Gender politics in Uganda

Equality legislation in Uganda has been, in recent years, simultaneously shocking and contradictory. The infamous anti-homosexuality bill in 2012 – which Kadaga had promised as a “Christmas gift” and, again, failed to deliver – was followed by an anti-pornography bill, which could have seen women being arrested for wearing miniskirts.

But despite these high-profile cases, small moves towards the improvement of gender relation have been noticeable. This year, the government introduced free sanitary pads in schools and made sex education in schools compulsory.

Traditional attitudes nonetheless remain entrenched. Jackie Asiimwe, lawyer and member of the Association of Women Lawyers in Uganda, argues that Uganda remains a very patriarchal society. “Many times, women, especially in public and political life, are reminded that they can be all they want outside the home, but when they get home, they must remember that they are a wife,” she says. “At home a woman has a boss called a husband, and what the husband says goes.”

The bill has provisions for equalising the rights of men and women in marriage and divorce, currently often defined by patriarchal customs. If passed, it would give women rights to property and child custody following divorce and grant legal recognition to cohabiting couples – an issue of contention for religious groups in particular.

For Asiimwe, “Liberating marriage is the most basic but also the most powerful thing for women. True liberation for women begins with equality in the home.”

Tamale agrees that the law is a critical first step towards the transformation of women’s position in Ugandan society. But, she argues, structural changes in attitude are also needed: “Enhancing gender awareness in formal education and grassroot communities as well as building the political will and commitment to tackle the structural and institutional impediments responsible for women’s oppression and subordination will go a long way on the road to emancipation.”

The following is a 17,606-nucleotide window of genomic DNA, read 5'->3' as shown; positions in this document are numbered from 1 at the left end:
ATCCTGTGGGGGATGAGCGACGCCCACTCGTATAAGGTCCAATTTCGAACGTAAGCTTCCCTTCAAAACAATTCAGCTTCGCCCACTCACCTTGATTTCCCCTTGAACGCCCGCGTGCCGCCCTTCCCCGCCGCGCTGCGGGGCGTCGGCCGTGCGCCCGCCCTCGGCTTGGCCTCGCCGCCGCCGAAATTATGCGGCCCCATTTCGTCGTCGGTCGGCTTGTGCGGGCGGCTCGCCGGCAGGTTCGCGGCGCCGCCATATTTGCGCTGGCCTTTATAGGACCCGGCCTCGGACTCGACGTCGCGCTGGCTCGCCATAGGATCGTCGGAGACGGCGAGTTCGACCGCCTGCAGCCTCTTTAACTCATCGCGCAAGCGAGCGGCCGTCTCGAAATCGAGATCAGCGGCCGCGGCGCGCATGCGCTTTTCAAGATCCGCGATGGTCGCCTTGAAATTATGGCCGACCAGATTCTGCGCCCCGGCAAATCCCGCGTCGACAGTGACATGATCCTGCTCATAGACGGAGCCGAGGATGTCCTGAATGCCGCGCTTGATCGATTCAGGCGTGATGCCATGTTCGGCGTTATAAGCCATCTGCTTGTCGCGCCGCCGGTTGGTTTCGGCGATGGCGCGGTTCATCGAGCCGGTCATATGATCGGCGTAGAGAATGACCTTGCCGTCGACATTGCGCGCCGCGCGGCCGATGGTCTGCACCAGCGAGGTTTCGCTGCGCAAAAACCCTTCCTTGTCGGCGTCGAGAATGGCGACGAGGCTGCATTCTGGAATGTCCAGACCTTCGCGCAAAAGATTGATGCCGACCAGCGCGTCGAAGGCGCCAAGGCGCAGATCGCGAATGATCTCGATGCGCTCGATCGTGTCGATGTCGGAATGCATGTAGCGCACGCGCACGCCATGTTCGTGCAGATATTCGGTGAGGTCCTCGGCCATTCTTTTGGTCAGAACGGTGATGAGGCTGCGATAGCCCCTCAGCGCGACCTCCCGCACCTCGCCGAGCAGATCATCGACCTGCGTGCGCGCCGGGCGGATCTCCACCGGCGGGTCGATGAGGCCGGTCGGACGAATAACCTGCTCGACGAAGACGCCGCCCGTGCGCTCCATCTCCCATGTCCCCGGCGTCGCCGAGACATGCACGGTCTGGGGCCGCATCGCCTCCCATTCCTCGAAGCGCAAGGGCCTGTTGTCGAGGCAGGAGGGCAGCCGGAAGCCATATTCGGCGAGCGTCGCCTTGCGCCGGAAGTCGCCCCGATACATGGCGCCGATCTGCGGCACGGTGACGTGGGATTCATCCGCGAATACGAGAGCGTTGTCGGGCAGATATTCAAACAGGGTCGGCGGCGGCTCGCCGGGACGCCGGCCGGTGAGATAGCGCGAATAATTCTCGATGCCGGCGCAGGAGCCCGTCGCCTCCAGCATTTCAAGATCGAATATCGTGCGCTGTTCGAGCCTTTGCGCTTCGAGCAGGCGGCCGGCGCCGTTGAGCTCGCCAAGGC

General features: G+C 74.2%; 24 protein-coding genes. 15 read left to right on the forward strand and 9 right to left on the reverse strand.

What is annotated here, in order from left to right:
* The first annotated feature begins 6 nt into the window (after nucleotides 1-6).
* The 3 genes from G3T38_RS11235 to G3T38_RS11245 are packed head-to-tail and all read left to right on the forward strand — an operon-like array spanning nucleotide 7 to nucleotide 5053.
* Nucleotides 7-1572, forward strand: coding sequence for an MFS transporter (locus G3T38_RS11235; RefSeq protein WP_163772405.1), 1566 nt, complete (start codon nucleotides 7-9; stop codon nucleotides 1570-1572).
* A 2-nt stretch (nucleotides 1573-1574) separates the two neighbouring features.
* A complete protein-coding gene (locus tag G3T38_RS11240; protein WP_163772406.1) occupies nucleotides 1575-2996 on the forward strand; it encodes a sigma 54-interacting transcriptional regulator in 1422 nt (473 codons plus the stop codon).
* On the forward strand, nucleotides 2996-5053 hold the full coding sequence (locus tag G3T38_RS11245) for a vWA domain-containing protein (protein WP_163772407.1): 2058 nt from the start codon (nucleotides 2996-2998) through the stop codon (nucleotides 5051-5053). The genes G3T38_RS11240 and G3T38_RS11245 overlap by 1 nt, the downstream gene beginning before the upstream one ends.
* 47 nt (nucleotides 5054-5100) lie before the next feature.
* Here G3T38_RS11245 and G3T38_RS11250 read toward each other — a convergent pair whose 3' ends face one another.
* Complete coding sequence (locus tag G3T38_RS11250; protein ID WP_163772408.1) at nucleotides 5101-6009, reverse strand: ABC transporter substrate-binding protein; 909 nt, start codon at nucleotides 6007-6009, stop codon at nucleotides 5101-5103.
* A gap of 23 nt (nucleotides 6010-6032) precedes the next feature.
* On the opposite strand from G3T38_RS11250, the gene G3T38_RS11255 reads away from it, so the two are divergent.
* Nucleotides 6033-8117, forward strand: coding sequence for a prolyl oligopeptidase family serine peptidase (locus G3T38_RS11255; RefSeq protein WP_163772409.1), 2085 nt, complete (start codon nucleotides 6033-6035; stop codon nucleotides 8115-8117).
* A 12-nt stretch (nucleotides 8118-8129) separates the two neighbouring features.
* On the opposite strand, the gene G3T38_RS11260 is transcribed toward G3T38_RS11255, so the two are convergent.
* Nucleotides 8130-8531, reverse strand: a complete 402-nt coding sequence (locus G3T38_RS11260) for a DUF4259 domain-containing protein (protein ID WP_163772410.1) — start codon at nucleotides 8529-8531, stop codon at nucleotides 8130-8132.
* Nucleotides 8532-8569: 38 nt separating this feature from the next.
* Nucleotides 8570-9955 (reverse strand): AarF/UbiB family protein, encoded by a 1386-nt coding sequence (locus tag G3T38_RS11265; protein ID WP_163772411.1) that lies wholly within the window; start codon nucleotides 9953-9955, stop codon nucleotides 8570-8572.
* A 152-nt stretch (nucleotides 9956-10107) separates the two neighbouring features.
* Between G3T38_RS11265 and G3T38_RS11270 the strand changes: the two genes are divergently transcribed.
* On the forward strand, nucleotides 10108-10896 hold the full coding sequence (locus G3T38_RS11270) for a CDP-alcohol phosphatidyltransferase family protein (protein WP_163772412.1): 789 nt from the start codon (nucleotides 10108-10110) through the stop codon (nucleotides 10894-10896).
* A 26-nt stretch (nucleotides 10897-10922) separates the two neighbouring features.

Where next?

The bill currently remains in limbo, shelved and with no clear indication of when it will return to Parliament or in what form promised further consultations will materialise. Women activists, including Jackie Asiimwe, are still lobbying parliament to pass the bill. Lobbying efforts have also been directed towards the church, media and male politicians.

For Asiimwe, it is necessary to bring the issue of marital rape out into the open. Dismissing it as a private ‘bedroom matter’ is insufficient and dangerous for potential victims.

“We must come to a place where we are unafraid to discuss the good, the bad and the ugly in the sexual relations that go on in our homes, behind closed doors,” she says. “Through our domestic violence struggles, we broke the silence on the vice. It’s still hard, but many Ugandans will agree that domestic violence is bad. We must now do the same for marital rape. If we don’t break the silence on this one, more people will continue to suffer.”